At the start of the pandemic, vaccination offered you the best protection from getting seriously ill or dying from COVID-19, and enabled society to function without strict lockdowns.
When the vaccine was well-matched to the circulating virus, as it was early in the vaccine roll out, getting vaccinated helped to protect yourself, as well as others who could not get vaccinated, because it reduced your risk of spreading the virus.
The emergence of new variants means that the current vaccines are not as well-matched. But they are still good at preventing severe disease and death from COVID-19. They are less protective against mild infection.
Now that most people have either been vaccinated, or have had COVID-19, the risk of severe illness has receded for most of us. Vaccination is now best targeted to people in the population who have frailty, such as the very elderly, or those with other health conditions.
This is because COVID-19 is now more like seasonal influenza, which acts as a co-factor in hospital admission or death and is largely restricted to those in vulnerable groups. Seasonal influenza is far less likely to cause severe illness on its own in healthy individuals.
Because none of the approved COVID 19 vaccines contain live virus, they are suitable for the large majority of people. A few people with known, specific vaccine-related allergies may not be able to get vaccinated.
If you are eligible for vaccination, including any booster doses, you are recommended to have them, even if you have already had COVID-19, as vaccination offers the best defence against serious infection with the virus.
Children and young people have a very low risk of becoming seriously ill from COVID-19 disease compared with adults.
When vaccine programmes were being rolled out, children were offered vaccination to prevent rare episodes of severe disease and death. Today with many children vaccinated, and most having already developed some immunity from infection, the additional benefits of further vaccine doses are more limited.
In the UK, all children aged five and over, on and before 31 August 2022, were offered a 1st and 2nd dose of the vaccine. People over the age of 16, and some 12 to 15 year olds, were also offered a booster. These programmes have now ended.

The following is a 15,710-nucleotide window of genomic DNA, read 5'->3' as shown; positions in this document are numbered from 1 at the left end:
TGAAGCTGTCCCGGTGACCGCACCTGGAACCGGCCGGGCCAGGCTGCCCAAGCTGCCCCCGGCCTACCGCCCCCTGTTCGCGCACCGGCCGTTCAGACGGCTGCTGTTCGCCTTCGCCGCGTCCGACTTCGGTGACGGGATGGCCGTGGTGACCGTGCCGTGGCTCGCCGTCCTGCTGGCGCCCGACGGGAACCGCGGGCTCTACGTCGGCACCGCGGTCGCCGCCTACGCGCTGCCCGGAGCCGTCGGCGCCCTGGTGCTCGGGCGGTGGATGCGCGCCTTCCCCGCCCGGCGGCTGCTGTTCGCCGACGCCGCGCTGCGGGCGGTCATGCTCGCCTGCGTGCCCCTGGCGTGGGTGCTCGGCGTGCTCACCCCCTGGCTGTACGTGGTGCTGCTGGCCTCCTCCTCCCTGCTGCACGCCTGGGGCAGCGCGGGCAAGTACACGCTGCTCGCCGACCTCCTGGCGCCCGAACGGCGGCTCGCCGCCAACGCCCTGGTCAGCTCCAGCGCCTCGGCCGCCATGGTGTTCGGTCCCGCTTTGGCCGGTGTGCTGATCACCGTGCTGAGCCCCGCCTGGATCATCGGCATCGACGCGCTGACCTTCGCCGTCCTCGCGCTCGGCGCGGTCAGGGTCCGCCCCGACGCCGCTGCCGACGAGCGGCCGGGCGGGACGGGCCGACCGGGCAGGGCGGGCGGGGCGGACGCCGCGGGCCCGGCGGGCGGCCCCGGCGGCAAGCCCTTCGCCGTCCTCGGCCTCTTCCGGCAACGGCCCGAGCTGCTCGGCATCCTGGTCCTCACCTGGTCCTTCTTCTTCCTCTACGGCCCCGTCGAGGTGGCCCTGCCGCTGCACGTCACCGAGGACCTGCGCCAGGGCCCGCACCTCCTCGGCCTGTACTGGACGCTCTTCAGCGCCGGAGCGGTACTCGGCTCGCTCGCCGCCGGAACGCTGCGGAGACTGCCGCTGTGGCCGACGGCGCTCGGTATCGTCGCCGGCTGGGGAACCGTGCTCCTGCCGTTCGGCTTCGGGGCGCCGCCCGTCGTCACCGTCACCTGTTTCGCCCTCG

Currently, children aged five and over are eligible for a 1st and 2nd dose of the vaccine if they are at high risk due to a health condition or if they have a weakened immune system, or if they are living with someone with a weakened immune system. Children in this category, who are aged between 12 and 17 years old, are also eligible for a booster.
You will need to book your child an appointment online via the NHS appointment booking service, or find a walk-in clinic. You may also be contacted by your GP.
The overall aim of vaccination programmes, including COVID-19 vaccination, is to protect the most vulnerable populations. The COVID-19 vaccines are found to be effective in preventing severe disease and hospitalisation, including those aged over 65 and those with other medical conditions.
In the UK vaccination priority list, the elderly populations are the first groups recommended for vaccination. See the priority list here.
An early monitoring report from Public Health England shows that between December 2020 - February 2021 when vaccinations for the elderly age group were initiated, weekly hospitalisations fell by at least 60% in those aged over 65.
Similar trends are seen in the weekly rate of deaths for this age group in the same period. See the latest report here.
Most experts think some individuals will need booster doses in future, particularly those who are elderly or with certain underlying health conditions. This is something that scientists and governments are closely monitoring. So far the seasonality of the virus is unpredictable, so it is unclear when or how often to boost. This will become clearer the longer the virus is around.
Current studies show that booster doses increase immune responses against COVID-19, including new variants, and provide the best defence against the virus.
While there is potential benefit for everyone in receiving booster doses because they will reduce the risk of infection, for most previously-vaccinated people the virus causes only a mild illness, and so governments have to balance the benefits with the cost of the vaccine.
Most governments are expected to limit boosters to vulnerable individuals who will become more seriously unwell if they develop infection and are likely to be hospitalised or die.